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Birthplace diversity of the workforce and productivity spill-overs in firms


  • Mayr, Karin
  • Böheim, Rene
  • Horvath, Thomas


We analyze the effect of workforce composition by birthplace on workers' wages. In our model, each worker's productivity may depend on whether co-workers are of the same or of a different birthplace. Wages depend both on the relative size of workers' groups as well as on the production structure of firms. We derive empirically testable hypotheses about the effect of co-worker birthplace on wages using a stylized model of intra-firm spill-overs across worker groups. We find evidence for complementarities between workers of different birthplace in line with our model.

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  • Mayr, Karin & Böheim, Rene & Horvath, Thomas, 2013. "Birthplace diversity of the workforce and productivity spill-overs in firms," Annual Conference 2013 (Duesseldorf): Competition Policy and Regulation in a Global Economic Order 79890, Verein für Socialpolitik / German Economic Association.
  • Handle: RePEc:zbw:vfsc13:79890

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      • Josef Zweimüller & Rudolf Winter-Ebmer & Rafael Lalive & Andreas Kuhn & Jean-Philippe Wuellrich & Oliver Ruf & Simon Büchi, 2009. "Austrian Social Security Database," NRN working papers 2009-03, The Austrian Center for Labor Economics and the Analysis of the Welfare State, Johannes Kepler University Linz, Austria.
    2. Christian Dustmann & Albrecht Glitz & Uta Schönberg & Herbert Brücker, 2016. "Referral-based Job Search Networks," Review of Economic Studies, Oxford University Press, vol. 83(2), pages 514-546.
    3. Judith K. Hellerstein & David Neumark, 2008. "Workplace Segregation in the United States: Race, Ethnicity, and Skill," The Review of Economics and Statistics, MIT Press, vol. 90(3), pages 459-477, August.
    4. Kremer, M & Maskin, E, 1996. "Wage Inequality and Segregation by Skill," Working papers 96-23, Massachusetts Institute of Technology (MIT), Department of Economics.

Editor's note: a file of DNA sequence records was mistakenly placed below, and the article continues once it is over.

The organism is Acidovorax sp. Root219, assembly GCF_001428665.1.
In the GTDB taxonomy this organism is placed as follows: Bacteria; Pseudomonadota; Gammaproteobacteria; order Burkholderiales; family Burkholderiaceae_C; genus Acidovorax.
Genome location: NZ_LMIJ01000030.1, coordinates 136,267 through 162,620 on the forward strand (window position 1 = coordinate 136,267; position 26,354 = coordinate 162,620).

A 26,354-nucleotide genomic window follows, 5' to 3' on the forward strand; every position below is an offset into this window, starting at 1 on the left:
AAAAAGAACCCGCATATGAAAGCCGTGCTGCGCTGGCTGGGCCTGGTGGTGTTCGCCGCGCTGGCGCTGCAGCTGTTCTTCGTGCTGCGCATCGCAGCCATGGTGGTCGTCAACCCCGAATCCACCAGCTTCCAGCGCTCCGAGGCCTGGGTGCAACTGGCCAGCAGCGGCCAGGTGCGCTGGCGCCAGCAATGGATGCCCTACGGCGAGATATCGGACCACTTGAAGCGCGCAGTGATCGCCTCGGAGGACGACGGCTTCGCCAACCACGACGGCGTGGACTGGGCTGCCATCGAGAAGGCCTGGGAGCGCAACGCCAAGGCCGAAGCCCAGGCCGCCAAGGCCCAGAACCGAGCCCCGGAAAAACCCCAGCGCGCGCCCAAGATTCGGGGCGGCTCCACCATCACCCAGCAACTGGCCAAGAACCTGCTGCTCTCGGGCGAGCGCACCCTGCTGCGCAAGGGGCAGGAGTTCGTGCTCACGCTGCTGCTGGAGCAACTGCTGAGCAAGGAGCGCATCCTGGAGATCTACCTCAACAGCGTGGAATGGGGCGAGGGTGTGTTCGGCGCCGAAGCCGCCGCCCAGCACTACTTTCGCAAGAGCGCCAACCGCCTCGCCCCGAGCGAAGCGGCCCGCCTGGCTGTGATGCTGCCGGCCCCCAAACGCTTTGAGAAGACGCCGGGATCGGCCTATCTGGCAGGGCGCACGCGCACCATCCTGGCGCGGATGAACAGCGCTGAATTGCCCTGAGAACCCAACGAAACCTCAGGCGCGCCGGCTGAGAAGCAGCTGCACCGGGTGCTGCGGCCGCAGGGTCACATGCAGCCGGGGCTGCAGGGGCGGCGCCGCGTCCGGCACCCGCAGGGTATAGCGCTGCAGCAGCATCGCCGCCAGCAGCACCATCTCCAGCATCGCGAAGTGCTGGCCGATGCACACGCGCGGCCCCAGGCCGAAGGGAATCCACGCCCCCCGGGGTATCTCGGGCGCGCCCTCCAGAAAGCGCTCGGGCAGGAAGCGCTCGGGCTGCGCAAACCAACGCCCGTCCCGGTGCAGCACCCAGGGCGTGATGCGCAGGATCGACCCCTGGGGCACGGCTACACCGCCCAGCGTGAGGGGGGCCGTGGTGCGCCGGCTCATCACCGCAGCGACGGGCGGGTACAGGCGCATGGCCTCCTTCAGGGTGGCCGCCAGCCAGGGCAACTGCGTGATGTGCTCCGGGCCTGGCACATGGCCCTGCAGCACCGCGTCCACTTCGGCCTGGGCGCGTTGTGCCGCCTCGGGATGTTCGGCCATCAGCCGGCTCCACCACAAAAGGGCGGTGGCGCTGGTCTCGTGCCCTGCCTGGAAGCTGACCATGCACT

5. Michael Kremer, 1993. "The O-Ring Theory of Economic Development," The Quarterly Journal of Economics, Oxford University Press, vol. 108(3), pages 551-575.
    6. Gianmarco I. P. Ottaviano & Giovanni Peri, 2016. "Rethinking The Effect Of Immigration On Wages," World Scientific Book Chapters,in: The Economics of International Migration, chapter 2, pages 35-80 World Scientific Publishing Co. Pte. Ltd..
    7. Robert J. R. Elliott & Joanne K. Lindley, 2008. "Immigrant wage differentials, ethnicity and occupational segregation," Journal of the Royal Statistical Society Series A, Royal Statistical Society, vol. 171(3), pages 645-671.
    8. George J. Borjas, 2003. "The Labor Demand Curve is Downward Sloping: Reexamining the Impact of Immigration on the Labor Market," NBER Working Papers 9755, National Bureau of Economic Research, Inc.
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    10. Carrington, William J & Troske, Kenneth R, 1998. "Interfirm Segregation and the Black/White Wage Gap," Journal of Labor Economics, University of Chicago Press, vol. 16(2), pages 231-260, April.
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    Cited by:

    1. Trax, Michaela & Brunow, Stephan & Suedekum, Jens, 2015. "Cultural diversity and plant-level productivity," Regional Science and Urban Economics, Elsevier, vol. 53(C), pages 85-96.
    2. Alberto Alesina & Johann Harnoss & Hillel Rapoport, 2016. "Birthplace diversity and economic prosperity," Journal of Economic Growth, Springer, vol. 21(2), pages 101-138, June.
    3. Frédéric Docquier & Riccardo Turati & Jérôme Valette & Chrysovalantis Vasilakis, 2016. "Multiculturalism and Growth: Skill-Specific Evidence from the Post-World War II Period," Discussion Papers (IRES - Institut de Recherches Economiques et Sociales) 2016028, Université catholique de Louvain, Institut de Recherches Economiques et Sociales (IRES).
    4. Stephan Kampelmann & François Rycx, 2016. "Wage discrimination against immigrants: measurement with firm-level productivity data," IZA Journal of Migration, Springer;Forschungsinstitut zur Zukunft der Arbeit GmbH (IZA), vol. 5(1), pages 1-24, December.
    5. repec:eee:chieco:v:46:y:2017:i:c:p:1-9 is not listed on IDEAS

    More about this item

    JEL classification:

    • D21 - Microeconomics - - Production and Organizations - - - Firm Behavior: Theory
    • F22 - International Economics - - International Factor Movements and International Business - - - International Migration
    • J31 - Labor and Demographic Economics - - Wages, Compensation, and Labor Costs - - - Wage Level and Structure; Wage Differentials

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